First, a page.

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Lockbit Ransomware Locks Down Oil Company in Oman

Bogdan Pătru

By Bogdan Pătru . 11 April 2024

Tech Writer

Alex Popa

Fact-Checked this

Lockbit hackers announced a new victim, this time in Oman. The target is Special Oilfield Services Co, LLC. No representative has commented on the breach, so it’s unclear how the ransomware attack has been handled.

  • According to Lockbit’s OP, the victim got 2 days at their disposal to make contact with the hackers and begin negotiations
  • If the hackers’ terms are not met, they will leak the stolen data publicly
  • Lockbit is currently the most powerful, active, and infamous ransomware group in the world
  • The ransomware gang was targeted by the FBI itself in February 2024 during Operation Cronos

Operation Cronos represented the culmination of months of stalking and gathering information about the hackers and their associates. Unfortunately, the operation ultimately failed shortly after the FBI announced its seizure of Lockbit’s website.

Lockbit went back into business merely days later, regaining control of its assets and attacking none other than the FBI itself in response. This alone shone a light on the gang’s power, resourcefulness, and intimidation factor.

X showing the LockBit attack on Special Oilfield Services Co LLC

Since the failed operation Cronos, Lockbit has returned in full swing, operating at the same level as before. Lockbit operators are extremely effective and make no compromises during negotiations. Which is why many victims refuse to negotiate.

This will invariably lead to the hackers leaking the stolen data publicly. Which, in turn, will lead to even more breaches in the foreseeable future, often sooner than later.

But is there a way to prevent that without paying the ransom?

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How Lockbit Hackers Operate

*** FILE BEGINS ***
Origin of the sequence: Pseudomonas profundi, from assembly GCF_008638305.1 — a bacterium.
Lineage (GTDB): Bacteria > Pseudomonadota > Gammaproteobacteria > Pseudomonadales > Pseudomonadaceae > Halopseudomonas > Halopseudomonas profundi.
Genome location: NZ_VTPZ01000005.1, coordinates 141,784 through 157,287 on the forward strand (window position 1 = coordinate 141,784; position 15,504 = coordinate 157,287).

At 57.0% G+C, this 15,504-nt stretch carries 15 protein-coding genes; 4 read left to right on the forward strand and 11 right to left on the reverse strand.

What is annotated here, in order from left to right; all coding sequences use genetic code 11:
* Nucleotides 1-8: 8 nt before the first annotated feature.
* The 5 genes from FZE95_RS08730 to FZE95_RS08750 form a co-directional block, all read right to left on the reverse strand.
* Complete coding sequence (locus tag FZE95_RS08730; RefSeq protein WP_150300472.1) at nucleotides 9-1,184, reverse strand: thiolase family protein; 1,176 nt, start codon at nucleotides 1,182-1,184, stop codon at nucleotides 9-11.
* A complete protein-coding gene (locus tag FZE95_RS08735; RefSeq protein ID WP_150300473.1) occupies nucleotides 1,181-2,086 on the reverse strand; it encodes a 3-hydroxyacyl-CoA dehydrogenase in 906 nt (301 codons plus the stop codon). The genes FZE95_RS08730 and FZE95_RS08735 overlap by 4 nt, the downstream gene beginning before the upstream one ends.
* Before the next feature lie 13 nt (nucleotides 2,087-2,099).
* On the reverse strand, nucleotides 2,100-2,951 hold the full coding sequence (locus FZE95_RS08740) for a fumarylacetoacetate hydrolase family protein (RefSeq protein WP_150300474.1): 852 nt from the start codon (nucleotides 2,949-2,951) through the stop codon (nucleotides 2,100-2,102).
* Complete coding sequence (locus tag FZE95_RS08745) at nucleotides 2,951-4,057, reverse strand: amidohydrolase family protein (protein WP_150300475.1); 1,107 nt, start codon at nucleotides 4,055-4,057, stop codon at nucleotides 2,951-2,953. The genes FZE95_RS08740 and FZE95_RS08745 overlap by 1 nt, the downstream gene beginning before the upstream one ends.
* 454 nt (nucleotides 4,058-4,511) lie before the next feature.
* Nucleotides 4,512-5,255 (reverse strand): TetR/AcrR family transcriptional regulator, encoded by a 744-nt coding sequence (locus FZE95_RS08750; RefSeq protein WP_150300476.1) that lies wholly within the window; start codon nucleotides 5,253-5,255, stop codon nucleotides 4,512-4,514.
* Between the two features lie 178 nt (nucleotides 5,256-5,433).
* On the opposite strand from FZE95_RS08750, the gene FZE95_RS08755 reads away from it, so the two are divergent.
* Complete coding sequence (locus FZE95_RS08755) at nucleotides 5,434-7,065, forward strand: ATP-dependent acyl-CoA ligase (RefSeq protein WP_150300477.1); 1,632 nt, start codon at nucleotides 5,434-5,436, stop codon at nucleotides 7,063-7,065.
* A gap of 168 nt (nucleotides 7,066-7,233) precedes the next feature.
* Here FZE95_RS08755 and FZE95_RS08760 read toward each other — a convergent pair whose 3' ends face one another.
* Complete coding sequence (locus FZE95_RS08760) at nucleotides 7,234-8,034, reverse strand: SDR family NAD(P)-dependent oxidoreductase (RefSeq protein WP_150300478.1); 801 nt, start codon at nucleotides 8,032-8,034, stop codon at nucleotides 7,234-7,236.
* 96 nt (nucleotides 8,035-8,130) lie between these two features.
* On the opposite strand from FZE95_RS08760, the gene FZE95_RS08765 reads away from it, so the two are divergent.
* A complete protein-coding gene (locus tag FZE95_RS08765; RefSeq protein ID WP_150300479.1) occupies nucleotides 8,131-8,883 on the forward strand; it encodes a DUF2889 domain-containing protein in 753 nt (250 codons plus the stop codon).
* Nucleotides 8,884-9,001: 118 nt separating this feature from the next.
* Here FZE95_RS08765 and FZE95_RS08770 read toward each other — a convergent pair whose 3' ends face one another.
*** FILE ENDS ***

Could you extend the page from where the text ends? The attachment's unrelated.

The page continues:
Lockbit isn’t exceptionally versatile, as it prefers to stick to the tried-and-tested ransomware methods. This involves relying on the double-extortion technique to gain as much leverage as possible during negotiations.

The hackers will both encrypt the victim’s system and steal sensitive data to blackmail the target. This double-trouble approach allows the hackers to demand higher-than-usual ransoms, sometimes nearing or exceeding $1 million.

If the victim pays, the hackers will provide the decryption key and delete the stolen data. Or so the story goes. As cybersecurity experts warn, that’s usually not the case. While the hackers will provide the decryption key, there’s no guarantee that they will delete the data.

In fact, they most likely won’t. Most ransomware gangs either keep the data for themselves for later use, leak it publicly in closed circles anyway, or sell it to other cybercriminal rings. These will then use it for their own goals.

Goals which extend from blackmail to spying to hacking either the target company or its clients. The conclusion is simple: ignore the calls for negotiations. Specialists recommend a no-negotiation policy which naturally implies accepting the consequences.

The hackers will leak the stolen data, which means that the victim will incur some reputational damage. But it beats having that and losing a lot of money on top of that. As to the hackers’ preferred targets, Lockbit doesn’t necessarily discriminate.

The operators will always follow the money trail and typically coordinate their operations so that they produce the most profit. If you feel like you have a lot to lose financially or reputationally, you might want to act sooner rather than later.

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